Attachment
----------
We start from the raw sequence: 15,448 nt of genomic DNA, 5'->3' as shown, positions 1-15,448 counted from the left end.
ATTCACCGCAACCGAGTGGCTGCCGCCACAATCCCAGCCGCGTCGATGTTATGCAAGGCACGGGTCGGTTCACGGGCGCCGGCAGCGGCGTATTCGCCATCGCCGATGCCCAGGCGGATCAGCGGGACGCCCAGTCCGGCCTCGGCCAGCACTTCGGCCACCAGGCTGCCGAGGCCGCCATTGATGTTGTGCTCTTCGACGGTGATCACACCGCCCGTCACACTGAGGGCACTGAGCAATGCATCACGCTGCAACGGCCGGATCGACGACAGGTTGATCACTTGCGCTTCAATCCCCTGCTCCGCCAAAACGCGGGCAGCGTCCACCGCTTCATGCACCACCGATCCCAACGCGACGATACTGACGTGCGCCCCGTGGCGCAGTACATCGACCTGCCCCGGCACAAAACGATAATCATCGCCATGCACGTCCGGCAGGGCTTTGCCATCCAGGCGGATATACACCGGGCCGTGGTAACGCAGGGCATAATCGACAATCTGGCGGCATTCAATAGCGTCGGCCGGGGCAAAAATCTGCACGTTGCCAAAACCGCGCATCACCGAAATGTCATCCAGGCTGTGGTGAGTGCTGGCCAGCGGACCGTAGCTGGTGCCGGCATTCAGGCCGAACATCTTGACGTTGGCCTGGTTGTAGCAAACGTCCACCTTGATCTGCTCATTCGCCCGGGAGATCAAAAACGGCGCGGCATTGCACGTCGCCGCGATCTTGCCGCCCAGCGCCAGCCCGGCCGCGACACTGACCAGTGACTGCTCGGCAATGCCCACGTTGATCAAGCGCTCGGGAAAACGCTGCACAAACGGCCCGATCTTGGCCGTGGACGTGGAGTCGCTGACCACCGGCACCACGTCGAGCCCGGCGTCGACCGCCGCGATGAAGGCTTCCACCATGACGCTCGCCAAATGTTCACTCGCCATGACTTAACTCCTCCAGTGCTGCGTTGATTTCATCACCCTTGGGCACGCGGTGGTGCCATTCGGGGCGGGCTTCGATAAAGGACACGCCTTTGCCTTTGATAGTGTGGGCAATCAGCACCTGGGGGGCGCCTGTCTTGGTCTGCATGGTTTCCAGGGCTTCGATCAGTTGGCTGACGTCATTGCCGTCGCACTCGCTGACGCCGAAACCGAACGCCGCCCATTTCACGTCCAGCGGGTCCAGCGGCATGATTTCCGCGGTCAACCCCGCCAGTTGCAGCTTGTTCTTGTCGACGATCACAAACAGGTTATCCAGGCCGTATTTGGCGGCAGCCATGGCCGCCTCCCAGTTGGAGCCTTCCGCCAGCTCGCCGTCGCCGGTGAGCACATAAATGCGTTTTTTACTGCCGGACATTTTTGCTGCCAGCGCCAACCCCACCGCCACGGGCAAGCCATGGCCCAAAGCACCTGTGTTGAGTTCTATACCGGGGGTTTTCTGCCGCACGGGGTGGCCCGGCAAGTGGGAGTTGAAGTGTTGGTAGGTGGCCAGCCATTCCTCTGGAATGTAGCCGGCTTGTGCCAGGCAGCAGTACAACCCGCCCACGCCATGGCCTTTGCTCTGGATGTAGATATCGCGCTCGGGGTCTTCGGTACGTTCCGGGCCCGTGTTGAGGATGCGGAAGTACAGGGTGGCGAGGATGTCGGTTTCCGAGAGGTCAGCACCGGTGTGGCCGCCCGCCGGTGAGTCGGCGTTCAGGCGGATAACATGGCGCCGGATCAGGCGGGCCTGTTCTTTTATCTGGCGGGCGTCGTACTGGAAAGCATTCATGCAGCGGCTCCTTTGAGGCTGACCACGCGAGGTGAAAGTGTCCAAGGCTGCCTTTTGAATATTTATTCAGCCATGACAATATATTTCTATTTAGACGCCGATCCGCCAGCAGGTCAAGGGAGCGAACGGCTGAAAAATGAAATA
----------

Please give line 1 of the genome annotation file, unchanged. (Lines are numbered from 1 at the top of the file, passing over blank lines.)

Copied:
We start from the raw sequence: 15,448 nt of genomic DNA, 5'->3' as shown, positions 1-15,448 counted from the left end.